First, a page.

Reddit Co-founder Aaron Swartz could face up to 35 years in prison and a $1 million fine if convicted on charges filed by the Massachusetts U.S. Attorney alleging that the 24-year-old programmer stole over four million documents from the Massachusetts Institute of Technology and JSTOR, the popular article archiving site. The New York Times reports:
"Demand Progress said on its site that it appeared Mr. Swartz was 'being charged with allegedly downloading too many scholarly journal articles from the Web.' It quoted the group’s executive director, David Segal, as saying, 'It’s like trying to put someone in jail for allegedly checking too many books out of the library.'
The charges filed against Mr. Swartz include wire fraud, computer fraud, obtaining information from a protected computer and criminal forfeiture.
'Stealing is stealing whether you use a computer command or a crowbar, and whether you take documents, data or dollars,' said Ms.Ortiz (Massachusetts U.S. Attorney) in the press release."
The press release elaborated that Mr. Swartz broke into a restricted area of M.I.T. and entered a computer wiring closet where he apparently accessed the M.I.T. computer network and took millions of documents from JSTOR. JSTOR is a subscription-based not–for–profit service that provides scholars, researchers, and students, use of a wide range of content from thousands of academic journals and scholarly publications.
Upon early news of the arrest, some in the tech community have come to Swartz's defense.Wired.com's Ryan Singel seemed puzzled, and claims the government is charging a well-known coder for violating federal hacking laws for downloading articles from a subscription database service that M.I.T. had given him access to.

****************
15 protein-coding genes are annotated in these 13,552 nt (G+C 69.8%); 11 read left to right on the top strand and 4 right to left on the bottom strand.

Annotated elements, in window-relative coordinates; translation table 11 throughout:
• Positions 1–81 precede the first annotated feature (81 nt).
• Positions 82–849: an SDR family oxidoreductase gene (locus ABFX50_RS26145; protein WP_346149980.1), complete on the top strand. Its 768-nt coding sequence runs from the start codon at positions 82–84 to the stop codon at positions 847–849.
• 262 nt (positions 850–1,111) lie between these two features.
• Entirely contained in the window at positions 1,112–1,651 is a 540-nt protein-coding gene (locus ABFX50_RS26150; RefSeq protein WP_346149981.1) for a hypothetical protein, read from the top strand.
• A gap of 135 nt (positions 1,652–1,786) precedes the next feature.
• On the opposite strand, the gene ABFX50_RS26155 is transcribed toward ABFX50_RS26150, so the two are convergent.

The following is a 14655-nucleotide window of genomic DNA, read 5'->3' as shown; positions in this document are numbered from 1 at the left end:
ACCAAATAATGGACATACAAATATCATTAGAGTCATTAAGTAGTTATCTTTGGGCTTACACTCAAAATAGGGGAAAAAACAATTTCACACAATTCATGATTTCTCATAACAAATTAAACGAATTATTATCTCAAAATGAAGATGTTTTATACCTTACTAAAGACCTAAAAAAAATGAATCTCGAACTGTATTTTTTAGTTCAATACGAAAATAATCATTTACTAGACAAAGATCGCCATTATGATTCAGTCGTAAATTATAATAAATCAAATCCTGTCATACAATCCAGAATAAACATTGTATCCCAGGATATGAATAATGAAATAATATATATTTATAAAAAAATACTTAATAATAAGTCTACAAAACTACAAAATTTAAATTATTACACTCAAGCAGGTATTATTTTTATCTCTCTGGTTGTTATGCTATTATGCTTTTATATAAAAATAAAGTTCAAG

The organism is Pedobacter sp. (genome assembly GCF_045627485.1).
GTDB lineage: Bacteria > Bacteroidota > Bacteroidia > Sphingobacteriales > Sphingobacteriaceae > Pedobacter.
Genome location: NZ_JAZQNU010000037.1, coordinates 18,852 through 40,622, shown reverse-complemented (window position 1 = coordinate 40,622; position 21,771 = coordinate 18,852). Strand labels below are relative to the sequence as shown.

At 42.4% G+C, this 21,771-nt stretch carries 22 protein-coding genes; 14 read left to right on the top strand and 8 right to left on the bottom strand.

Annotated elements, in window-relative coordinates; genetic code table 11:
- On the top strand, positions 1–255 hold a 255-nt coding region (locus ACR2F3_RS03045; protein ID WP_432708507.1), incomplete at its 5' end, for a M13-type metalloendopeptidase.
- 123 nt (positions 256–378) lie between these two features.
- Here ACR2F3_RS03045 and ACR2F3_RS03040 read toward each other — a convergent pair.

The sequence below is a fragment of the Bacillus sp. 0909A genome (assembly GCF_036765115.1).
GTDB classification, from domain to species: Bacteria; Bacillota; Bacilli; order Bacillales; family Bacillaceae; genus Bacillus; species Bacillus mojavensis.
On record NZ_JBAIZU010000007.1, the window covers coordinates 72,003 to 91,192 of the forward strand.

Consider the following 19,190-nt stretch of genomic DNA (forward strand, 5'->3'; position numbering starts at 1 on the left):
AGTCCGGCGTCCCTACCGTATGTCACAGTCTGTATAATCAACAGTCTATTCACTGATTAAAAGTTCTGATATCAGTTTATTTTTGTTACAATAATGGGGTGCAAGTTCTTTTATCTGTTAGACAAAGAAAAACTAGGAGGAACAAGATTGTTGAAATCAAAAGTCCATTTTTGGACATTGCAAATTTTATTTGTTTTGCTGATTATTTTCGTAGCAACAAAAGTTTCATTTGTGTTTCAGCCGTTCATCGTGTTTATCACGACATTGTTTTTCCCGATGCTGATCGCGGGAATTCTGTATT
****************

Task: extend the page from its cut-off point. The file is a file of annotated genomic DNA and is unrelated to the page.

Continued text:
"The feds clearly think they have a substantial hacking case on their hands, even though Swartz used guest accounts to access the network and is not accused of finding a security hole to slip through or using stolen credentials, as hacking is typically defined.
In essence, Swartz is accused of felony hacking for violating MIT and JSTOR’s terms of service. That legal theory has had mixed success — a federal court judge dismissed that argument in the Lori Drew cyber-bullying case, but it was later re-used with more success in a case brought against ticket scalpers who used automated means to buy tickets faster from Ticketmaster’s computer system."
Swartz is a online political activist who created a site called Infogami that later merged with the social news site Reddit, owned by parent company Conde Nast who also owns Wired. He has had writings published on a variety of topics, especially "the corrupting influence of big money on institutions including nonprofits, the media, politics, and public opinion." Swartz founded and directs the nonprofit group Demand Progress, which calls itself a political action group hoping to change public policy that relates to the Internet.
In 2008 Swartz was investigated for "exfiltrating" public records when he installed a small PERL script in the 7th U.S. Circuit Court of Appeals library in Chicago, but the case was dropped by the FBI.